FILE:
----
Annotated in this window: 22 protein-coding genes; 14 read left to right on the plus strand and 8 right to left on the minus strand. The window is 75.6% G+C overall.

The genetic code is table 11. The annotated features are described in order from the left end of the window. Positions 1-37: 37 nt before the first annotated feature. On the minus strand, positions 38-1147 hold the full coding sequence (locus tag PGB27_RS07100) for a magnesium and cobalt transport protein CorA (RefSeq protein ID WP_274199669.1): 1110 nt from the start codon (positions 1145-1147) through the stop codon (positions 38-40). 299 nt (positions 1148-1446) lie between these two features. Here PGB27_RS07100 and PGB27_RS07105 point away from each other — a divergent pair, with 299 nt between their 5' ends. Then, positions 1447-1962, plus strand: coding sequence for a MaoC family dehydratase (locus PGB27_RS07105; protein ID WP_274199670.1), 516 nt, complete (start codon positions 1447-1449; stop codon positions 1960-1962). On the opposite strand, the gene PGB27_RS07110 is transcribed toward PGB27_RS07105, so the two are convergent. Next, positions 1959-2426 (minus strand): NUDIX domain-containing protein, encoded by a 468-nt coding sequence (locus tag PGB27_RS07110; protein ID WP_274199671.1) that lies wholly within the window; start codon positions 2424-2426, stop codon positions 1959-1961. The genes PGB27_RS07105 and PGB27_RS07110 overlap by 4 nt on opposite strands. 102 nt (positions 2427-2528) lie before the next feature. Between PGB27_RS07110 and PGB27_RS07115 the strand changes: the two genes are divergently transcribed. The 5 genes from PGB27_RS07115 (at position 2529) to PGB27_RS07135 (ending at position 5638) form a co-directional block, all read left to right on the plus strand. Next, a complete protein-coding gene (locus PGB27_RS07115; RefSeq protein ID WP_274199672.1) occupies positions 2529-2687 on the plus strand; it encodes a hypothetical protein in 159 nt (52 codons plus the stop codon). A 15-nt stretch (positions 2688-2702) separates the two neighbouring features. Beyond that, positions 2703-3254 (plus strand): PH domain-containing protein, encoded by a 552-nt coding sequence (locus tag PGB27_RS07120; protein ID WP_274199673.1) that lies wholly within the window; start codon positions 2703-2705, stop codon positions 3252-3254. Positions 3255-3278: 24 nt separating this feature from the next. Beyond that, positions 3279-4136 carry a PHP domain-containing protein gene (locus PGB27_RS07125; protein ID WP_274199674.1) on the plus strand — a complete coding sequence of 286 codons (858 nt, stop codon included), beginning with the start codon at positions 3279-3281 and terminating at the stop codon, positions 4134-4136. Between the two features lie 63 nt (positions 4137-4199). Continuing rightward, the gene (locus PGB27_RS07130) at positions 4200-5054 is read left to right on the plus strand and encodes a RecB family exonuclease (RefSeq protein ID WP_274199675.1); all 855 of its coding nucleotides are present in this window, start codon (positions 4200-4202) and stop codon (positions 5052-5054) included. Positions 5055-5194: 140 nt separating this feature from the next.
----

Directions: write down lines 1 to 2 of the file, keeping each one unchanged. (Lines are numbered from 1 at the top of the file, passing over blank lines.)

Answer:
Annotated in this window: 22 protein-coding genes; 14 read left to right on the plus strand and 8 right to left on the minus strand. The window is 75.6% G+C overall.

The genetic code is table 11. The annotated features are described in order from the left end of the window. Positions 1-37: 37 nt before the first annotated feature. On the minus strand, positions 38-1147 hold the full coding sequence (locus tag PGB27_RS07100) for a magnesium and cobalt transport protein CorA (RefSeq protein ID WP_274199669.1): 1110 nt from the start codon (positions 1145-1147) through the stop codon (positions 38-40). 299 nt (positions 1148-1446) lie between these two features. Here PGB27_RS07100 and PGB27_RS07105 point away from each other — a divergent pair, with 299 nt between their 5' ends. Then, positions 1447-1962, plus strand: coding sequence for a MaoC family dehydratase (locus PGB27_RS07105; protein ID WP_274199670.1), 516 nt, complete (start codon positions 1447-1449; stop codon positions 1960-1962). On the opposite strand, the gene PGB27_RS07110 is transcribed toward PGB27_RS07105, so the two are convergent. Next, positions 1959-2426 (minus strand): NUDIX domain-containing protein, encoded by a 468-nt coding sequence (locus tag PGB27_RS07110; protein ID WP_274199671.1) that lies wholly within the window; start codon positions 2424-2426, stop codon positions 1959-1961. The genes PGB27_RS07105 and PGB27_RS07110 overlap by 4 nt on opposite strands. 102 nt (positions 2427-2528) lie before the next feature. Between PGB27_RS07110 and PGB27_RS07115 the strand changes: the two genes are divergently transcribed. The 5 genes from PGB27_RS07115 (at position 2529) to PGB27_RS07135 (ending at position 5638) form a co-directional block, all read left to right on the plus strand. Next, a complete protein-coding gene (locus PGB27_RS07115; RefSeq protein ID WP_274199672.1) occupies positions 2529-2687 on the plus strand; it encodes a hypothetical protein in 159 nt (52 codons plus the stop codon). A 15-nt stretch (positions 2688-2702) separates the two neighbouring features. Beyond that, positions 2703-3254 (plus strand): PH domain-containing protein, encoded by a 552-nt coding sequence (locus tag PGB27_RS07120; protein ID WP_274199673.1) that lies wholly within the window; start codon positions 2703-2705, stop codon positions 3252-3254. Positions 3255-3278: 24 nt separating this feature from the next. Beyond that, positions 3279-4136 carry a PHP domain-containing protein gene (locus PGB27_RS07125; protein ID WP_274199674.1) on the plus strand — a complete coding sequence of 286 codons (858 nt, stop codon included), beginning with the start codon at positions 3279-3281 and terminating at the stop codon, positions 4134-4136. Between the two features lie 63 nt (positions 4137-4199). Continuing rightward, the gene (locus PGB27_RS07130) at positions 4200-5054 is read left to right on the plus strand and encodes a RecB family exonuclease (RefSeq protein ID WP_274199675.1); all 855 of its coding nucleotides are present in this window, start codon (positions 4200-4202) and stop codon (positions 5052-5054) included. Positions 5055-5194: 140 nt separating this feature from the next.